site seeing

Philip Johnson’s house a living icon

Set in a bucolic area of New Canaan, Philip Johnson’s Glass House shows a different landscape from every view.
Set in a bucolic area of New Canaan, Philip Johnson’s Glass House shows a different landscape from every view.

One in a series on National Historic Landmarks in New England.

NEW CANAAN — Driving leafy back roads past sprawling wooden manses tucked behind stone walls, it’s impossible to spot the town’s most famous dwelling, Philip Johnson’s Glass House. Vans from the downtown Visitors Center pull up to Johnson’s ceremonial gate and a hidden switch raises the massive aluminum bar so visitors can step onto the curving driveway and enter the 49-acre property.

While the Glass House itself hides almost nothing, the structure is visible only in tantalizing glimpses on the walk down the curving drive. “You can’t really see it straight on until you reach the front door,” explained guide Barbara Al-Haffar. “It is like the approach to the Parthenon. The Greeks believed that to approach a temple directly showed hubris to the gods.” These days, pilgrims approach Philip Johnson’s Glass House — a temple of modern design — with the same reverence that Greeks accorded their deities.

Johnson (1906-2005) purchased an overgrown dairy farm in New Canaan, and in 1949 completed the Glass House and the adjacent Brick House (currently being restored), which had a private bedroom and good reading light. Over the years, he bought more property and added buildings and massive sculptures. “He referred to it as his ‘50-year diary,’ ” said Al-Haffar. “He was always tinkering.”


Visiting reveals a great architect’s mind at work and puts the iconic structure into a more domestic light. Although his partner, David Whitney, had a traditional house of his own, the couple seemed to truly enjoy living in and with the Glass House.

David Lyon for the boston globe
The chimney and fireplace help define the living room, foyer, and bedroom while providing a wrap-around structure for the bathroom.
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Johnson envisioned his home as a place where people could enjoy nature. Each wall offers a different but equally pleasing landscape composition — even in the rain. At the same time, explained Al-Haffar, “Johnson said it had everything his grandparents’ farmhouse had,” including kitchen, dining room, living room, and bedroom. A huge, round brick hearth helped define the living room, bedroom, and foyer spaces while also enclosing a small bathroom. The kitchen was General Electric, state of the art for 1949. The furnishings were all vintage originals of equally iconic modern designs, such as Mies van der Rohe’s Barcelona Chair.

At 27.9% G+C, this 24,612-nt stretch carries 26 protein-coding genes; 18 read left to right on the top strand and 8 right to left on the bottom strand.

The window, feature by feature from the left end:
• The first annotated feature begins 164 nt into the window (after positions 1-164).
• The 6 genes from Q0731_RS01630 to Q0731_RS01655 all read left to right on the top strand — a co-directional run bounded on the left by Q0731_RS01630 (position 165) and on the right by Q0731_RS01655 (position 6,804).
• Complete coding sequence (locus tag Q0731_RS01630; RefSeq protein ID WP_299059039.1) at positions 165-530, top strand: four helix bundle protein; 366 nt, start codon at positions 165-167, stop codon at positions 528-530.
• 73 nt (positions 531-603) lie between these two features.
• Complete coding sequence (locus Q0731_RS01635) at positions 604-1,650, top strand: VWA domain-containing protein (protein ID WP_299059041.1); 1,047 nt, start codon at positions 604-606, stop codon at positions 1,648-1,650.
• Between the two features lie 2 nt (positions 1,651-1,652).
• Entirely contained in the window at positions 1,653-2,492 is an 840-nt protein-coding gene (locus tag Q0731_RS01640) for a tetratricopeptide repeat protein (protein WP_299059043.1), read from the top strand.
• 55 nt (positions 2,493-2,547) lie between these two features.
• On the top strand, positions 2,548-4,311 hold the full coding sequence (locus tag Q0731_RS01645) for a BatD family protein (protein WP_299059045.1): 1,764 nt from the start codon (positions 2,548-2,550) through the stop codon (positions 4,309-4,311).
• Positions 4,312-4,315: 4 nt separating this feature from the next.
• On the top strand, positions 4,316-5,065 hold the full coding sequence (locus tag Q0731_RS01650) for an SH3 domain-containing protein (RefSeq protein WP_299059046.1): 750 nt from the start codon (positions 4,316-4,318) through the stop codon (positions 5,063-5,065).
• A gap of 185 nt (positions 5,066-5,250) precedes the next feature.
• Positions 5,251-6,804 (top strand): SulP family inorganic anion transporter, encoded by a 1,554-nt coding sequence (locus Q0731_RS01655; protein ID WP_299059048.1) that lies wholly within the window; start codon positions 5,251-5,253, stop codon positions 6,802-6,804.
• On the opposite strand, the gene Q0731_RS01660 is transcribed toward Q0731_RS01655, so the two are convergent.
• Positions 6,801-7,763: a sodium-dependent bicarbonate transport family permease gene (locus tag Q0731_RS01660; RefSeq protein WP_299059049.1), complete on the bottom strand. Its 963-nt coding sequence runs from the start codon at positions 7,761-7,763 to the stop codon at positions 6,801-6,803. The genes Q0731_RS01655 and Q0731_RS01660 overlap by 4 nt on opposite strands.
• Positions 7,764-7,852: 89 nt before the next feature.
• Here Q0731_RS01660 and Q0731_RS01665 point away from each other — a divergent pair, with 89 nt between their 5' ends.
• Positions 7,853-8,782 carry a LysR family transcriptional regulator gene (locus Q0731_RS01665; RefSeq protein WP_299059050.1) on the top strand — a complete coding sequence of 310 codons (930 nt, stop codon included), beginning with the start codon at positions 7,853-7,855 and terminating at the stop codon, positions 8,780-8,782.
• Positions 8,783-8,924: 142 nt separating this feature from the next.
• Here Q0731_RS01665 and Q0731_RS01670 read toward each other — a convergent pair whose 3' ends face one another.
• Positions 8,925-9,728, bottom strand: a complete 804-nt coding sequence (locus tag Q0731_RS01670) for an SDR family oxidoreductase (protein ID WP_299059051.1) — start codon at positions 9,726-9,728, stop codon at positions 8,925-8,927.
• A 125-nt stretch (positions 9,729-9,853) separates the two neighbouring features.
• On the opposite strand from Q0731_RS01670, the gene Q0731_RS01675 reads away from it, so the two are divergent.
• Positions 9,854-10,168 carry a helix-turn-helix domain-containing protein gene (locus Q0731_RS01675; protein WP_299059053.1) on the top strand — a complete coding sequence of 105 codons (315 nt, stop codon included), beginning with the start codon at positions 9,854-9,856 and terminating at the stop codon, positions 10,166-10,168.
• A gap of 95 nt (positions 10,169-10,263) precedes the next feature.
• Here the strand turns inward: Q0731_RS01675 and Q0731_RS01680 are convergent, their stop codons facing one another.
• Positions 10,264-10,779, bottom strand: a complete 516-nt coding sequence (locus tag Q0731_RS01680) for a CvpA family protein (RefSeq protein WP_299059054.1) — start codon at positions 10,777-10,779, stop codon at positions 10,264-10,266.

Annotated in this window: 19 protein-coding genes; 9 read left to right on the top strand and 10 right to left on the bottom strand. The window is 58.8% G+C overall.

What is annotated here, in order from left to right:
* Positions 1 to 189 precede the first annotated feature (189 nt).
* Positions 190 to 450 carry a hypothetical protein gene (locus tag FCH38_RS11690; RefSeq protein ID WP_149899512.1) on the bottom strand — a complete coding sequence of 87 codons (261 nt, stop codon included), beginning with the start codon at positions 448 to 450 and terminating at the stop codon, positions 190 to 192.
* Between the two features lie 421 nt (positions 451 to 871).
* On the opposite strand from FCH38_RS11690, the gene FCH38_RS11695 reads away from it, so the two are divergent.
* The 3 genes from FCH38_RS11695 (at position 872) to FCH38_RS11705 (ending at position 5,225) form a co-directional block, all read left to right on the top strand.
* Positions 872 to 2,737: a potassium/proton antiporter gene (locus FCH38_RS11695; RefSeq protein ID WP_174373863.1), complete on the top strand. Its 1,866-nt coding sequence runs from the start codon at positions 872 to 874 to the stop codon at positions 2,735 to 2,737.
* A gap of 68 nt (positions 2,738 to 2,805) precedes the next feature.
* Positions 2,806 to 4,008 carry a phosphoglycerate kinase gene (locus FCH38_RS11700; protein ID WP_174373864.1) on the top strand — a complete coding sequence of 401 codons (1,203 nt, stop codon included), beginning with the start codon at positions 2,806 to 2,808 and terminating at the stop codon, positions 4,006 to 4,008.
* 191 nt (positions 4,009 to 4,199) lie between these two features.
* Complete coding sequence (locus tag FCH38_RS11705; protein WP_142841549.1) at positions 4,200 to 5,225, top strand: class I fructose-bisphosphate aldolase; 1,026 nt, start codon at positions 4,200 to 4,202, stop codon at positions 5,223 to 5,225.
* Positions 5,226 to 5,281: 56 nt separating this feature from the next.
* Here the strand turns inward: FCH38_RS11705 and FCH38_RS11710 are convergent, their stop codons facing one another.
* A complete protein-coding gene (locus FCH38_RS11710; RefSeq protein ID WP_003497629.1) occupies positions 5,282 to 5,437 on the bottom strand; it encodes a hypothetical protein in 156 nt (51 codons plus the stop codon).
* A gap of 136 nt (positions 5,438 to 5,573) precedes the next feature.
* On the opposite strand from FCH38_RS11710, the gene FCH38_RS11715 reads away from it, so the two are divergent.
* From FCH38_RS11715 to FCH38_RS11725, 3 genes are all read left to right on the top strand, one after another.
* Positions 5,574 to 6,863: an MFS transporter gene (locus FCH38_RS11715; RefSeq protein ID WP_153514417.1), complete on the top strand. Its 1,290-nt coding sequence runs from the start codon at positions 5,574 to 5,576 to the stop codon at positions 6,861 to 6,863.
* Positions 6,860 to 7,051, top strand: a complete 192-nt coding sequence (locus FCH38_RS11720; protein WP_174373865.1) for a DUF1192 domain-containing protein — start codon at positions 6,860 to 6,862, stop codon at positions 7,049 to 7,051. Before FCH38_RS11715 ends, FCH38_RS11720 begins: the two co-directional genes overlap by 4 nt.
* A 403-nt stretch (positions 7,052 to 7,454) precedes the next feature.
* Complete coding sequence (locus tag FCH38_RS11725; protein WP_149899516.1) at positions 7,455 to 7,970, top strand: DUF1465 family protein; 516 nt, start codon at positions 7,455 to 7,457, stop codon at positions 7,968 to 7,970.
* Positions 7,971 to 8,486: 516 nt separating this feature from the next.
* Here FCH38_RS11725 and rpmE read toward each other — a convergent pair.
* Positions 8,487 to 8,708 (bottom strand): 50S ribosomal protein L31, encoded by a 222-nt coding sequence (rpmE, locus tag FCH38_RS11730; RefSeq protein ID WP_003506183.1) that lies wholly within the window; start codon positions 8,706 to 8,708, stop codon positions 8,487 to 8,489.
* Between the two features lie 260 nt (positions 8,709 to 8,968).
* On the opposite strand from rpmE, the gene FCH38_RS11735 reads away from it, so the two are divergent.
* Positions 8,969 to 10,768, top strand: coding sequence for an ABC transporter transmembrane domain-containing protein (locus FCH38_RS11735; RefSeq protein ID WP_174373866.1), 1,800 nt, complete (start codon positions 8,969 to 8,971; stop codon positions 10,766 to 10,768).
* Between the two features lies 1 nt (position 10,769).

The architect was a stickler for neatness. “He didn’t even want a visitor to lay a sweater down,” said Al-Haffar. “He had people for lunch, drinks, and conversation every Saturday. It was called the longest-running salon in the country.”

Guests might wander over to the Painting Gallery, which Johnson completed in 1965 because people who live in glass houses can’t hang art. He mounted paintings on wall-sized panels that moved on tracks, like leafing through the pages of a book. Always the showman, Johnson would flip through the walls to reveal the Frank Stellas and Andy Warhols that he and Whitney had collected. This year the Painting Gallery hosts a temporary exhibition of drawings and constructions by Al Taylor.

When the couple’s sculpture collection outgrew the Painting Gallery, Johnson designed the nearby Sculpture Gallery, completed in 1970. “He liked an excuse to build a building,” remarked Al-Haffar. The roof is made of narrow glass panels mounted on rails that produce zebra-stripe shadows inside. The labyrinth of whitewashed walls was inspired by ancient stucco buildings in Greek villages.


It was probably most fun to hang out at the Lake Pavilion on the small pond in the ravine below the Glass House. Johnson built the structure, modeled on a classical pavilion, to a curiously small scale. “He said it would make a small man feel powerful and a big man feel playful,” said Al-Haffar. Johnson and guests often enjoyed chicken and champagne toted down in picnic hampers.

Just as Johnson orchestrated visits by his guests, he still manages to have the last word. The final stop on the tour is a curious, cave-like building called Da Monsta, constructed of spray-on concrete and used as a screening room for snippets of the many interviews he gave over the years. In one, he acknowledged that townspeople hated the house at first, but left unsaid the fact that the house put New Canaan on the map. Indeed, Johnson kept a wry sense of humor about both the criticism and the adulation heaped on his home. “The Glass House works so well,” he said, “because the wallpaper is so handsome.”

THE GLASS HOUSE Visitors Center at 199 Elm St., New Canaan, Conn., 203-594-9884, Open Mon, Thu-Sat 9:30 am.-5:30 p.m., Sun 11:30 a.m.-5:30 p.m. May-November. Tours $30-$100; weekday parking pass $4; reservations required.

Patricia Harris and David Lyon can be reached at